On November 17, 2014, the American Civil Liberties Union filed a lawsuit, originally Waters v. Heineman, in federal court on behalf of seven same-sex couples. The plaintiffs sought to overturn Nebraska's same-sex marriage ban and to have their out-of-state marriages recognized. The case became Waters v. Ricketts when Pete Ricketts succeeded Dave Heineman as Governor of Nebraska in January 2015. On January 21, 2015, the state asked for proceedings to be stayed pending action by the U.S. Supreme Court in same-sex marriage cases, and on January 23 Senior Judge Joseph F. Bataillon cancelled a hearing he had scheduled for January 29. On January 27, he denied the state's request to suspend proceedings. He held oral argument on February 19. On March 2, he ruled for the plaintiffs, setting March 9 as the effective date of his order.
Nebraska Attorney General Doug Peterson immediately announced the state would appeal the ruling and ask the Eighth Circuit Court of Appeals to stay Bataillon's order prohibiting enforcement of the state's same-sex marriage ban. He requested a stay pending appeal the next day, which the Eighth Circuit granted on March 6, while also scheduling oral argument for May 12 alongside three other same-sex marriage cases.
U.S. Supreme Court rulingEdit
On June 26, 2015, following the decision of the U.S. Supreme Court in Obergefell v. Hodges, Nebraska Attorney General Peterson notified the Eighth Circuit Court of Appeals that the state would no longer enforce its ban on marriage of same-sex couples. Same-sex couples began immediately marrying in Nebraska following the Supreme Court's ruling, with Kathy Pettersen and Beverly Reicks the first same-sex couple to file marriage paperwork at the Douglas County Clerk's Office on June 26, 2015.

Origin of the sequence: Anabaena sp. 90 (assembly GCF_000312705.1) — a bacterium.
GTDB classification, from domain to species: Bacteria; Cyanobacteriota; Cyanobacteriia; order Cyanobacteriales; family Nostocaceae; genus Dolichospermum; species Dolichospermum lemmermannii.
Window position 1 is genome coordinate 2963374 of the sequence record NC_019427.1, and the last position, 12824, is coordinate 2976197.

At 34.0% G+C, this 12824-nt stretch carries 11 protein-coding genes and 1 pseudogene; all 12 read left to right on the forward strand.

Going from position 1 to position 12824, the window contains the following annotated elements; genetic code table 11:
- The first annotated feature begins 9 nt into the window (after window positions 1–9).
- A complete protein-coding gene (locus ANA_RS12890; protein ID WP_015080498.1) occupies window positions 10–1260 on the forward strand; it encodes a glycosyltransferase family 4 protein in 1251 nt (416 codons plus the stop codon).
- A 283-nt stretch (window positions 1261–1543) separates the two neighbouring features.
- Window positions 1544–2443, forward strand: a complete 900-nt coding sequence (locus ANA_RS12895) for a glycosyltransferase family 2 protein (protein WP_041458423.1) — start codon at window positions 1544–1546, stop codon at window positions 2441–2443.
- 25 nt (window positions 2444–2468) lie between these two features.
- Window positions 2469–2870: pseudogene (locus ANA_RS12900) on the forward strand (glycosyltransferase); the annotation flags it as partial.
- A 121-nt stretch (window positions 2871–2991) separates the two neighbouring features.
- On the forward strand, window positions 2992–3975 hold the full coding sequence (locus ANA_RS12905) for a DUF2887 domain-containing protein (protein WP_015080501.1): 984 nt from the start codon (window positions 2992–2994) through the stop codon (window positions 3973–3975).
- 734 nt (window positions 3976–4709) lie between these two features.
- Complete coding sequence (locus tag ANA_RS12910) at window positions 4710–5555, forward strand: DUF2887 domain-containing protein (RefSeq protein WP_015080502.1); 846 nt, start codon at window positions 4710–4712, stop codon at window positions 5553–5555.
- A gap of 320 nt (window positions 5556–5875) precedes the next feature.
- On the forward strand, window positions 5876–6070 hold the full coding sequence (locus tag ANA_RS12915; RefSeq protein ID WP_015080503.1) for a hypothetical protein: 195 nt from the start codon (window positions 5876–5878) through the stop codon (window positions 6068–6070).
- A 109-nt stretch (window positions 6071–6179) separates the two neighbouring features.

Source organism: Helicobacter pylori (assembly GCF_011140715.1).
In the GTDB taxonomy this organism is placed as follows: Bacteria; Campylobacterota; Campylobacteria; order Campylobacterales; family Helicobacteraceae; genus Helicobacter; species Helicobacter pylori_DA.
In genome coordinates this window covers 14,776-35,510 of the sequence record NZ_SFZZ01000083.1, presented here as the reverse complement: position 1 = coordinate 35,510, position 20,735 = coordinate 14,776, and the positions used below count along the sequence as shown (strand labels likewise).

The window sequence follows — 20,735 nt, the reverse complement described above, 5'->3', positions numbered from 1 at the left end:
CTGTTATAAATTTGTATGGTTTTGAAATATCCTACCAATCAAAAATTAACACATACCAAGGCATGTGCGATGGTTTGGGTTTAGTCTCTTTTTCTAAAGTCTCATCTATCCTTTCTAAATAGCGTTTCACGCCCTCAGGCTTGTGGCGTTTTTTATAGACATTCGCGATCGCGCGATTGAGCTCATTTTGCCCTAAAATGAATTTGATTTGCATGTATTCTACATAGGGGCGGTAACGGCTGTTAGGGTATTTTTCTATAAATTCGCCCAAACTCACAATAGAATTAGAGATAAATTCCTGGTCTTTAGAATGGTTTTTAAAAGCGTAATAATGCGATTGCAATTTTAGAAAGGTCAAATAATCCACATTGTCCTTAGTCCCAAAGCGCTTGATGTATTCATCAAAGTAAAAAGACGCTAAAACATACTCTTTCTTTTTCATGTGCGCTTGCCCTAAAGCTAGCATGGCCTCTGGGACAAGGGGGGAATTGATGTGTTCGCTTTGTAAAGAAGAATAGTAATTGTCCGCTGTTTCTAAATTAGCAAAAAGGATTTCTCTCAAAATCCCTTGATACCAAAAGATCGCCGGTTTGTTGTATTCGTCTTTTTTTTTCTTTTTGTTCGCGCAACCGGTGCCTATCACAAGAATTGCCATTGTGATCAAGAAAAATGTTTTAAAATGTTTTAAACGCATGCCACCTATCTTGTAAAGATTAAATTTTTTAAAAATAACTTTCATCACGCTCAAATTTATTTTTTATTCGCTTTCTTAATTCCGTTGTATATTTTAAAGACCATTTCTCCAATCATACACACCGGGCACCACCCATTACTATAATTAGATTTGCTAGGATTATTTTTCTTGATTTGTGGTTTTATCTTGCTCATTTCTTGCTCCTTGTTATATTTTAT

On July 1, 2015, the Eighth Circuit lifted the stay it had imposed on Bataillon's order, allowing his prohibition on the enforcement of Nebraska denial of marriage rights to same-sex couples to take effect. On February 6, 2016, Judge Bataillon issued a permanent injunction striking down the state's defunct same-sex marriage and civil unions ban. Though a formality, the injunction ordered state officials to treat same-sex couples the same as opposite-sex couples in everything from processing marriage certificates to issuing birth certificates, the latter something the state had previously attempted to ban same-sex couples from amending.
Issuing marriage licensesEdit
Following the Supreme Court's ruling in Obergefell on June 26, 2015, most Nebraska counties began immediately issuing marriage licenses to same-sex couples, or announced their willingness to do so. Officials in Buffalo, Dakota and Phelps counties initially reported they would not be issuing such licenses until they received further guidance from the state. However, both the governor and the state's attorney general had announced by June 29, 2015, that the state would comply with the court's ruling and those counties promptly followed that guidance. Sioux County clerk Michelle Zimmerman was the only county clerk in Nebraska to expressly state she would not issue a marriage license to a same-sex couple, though the county's deputy clerk confirmed on July 11, 2015, that the office would process the marriage licenses of any same-sex couples who wished to marry in the county.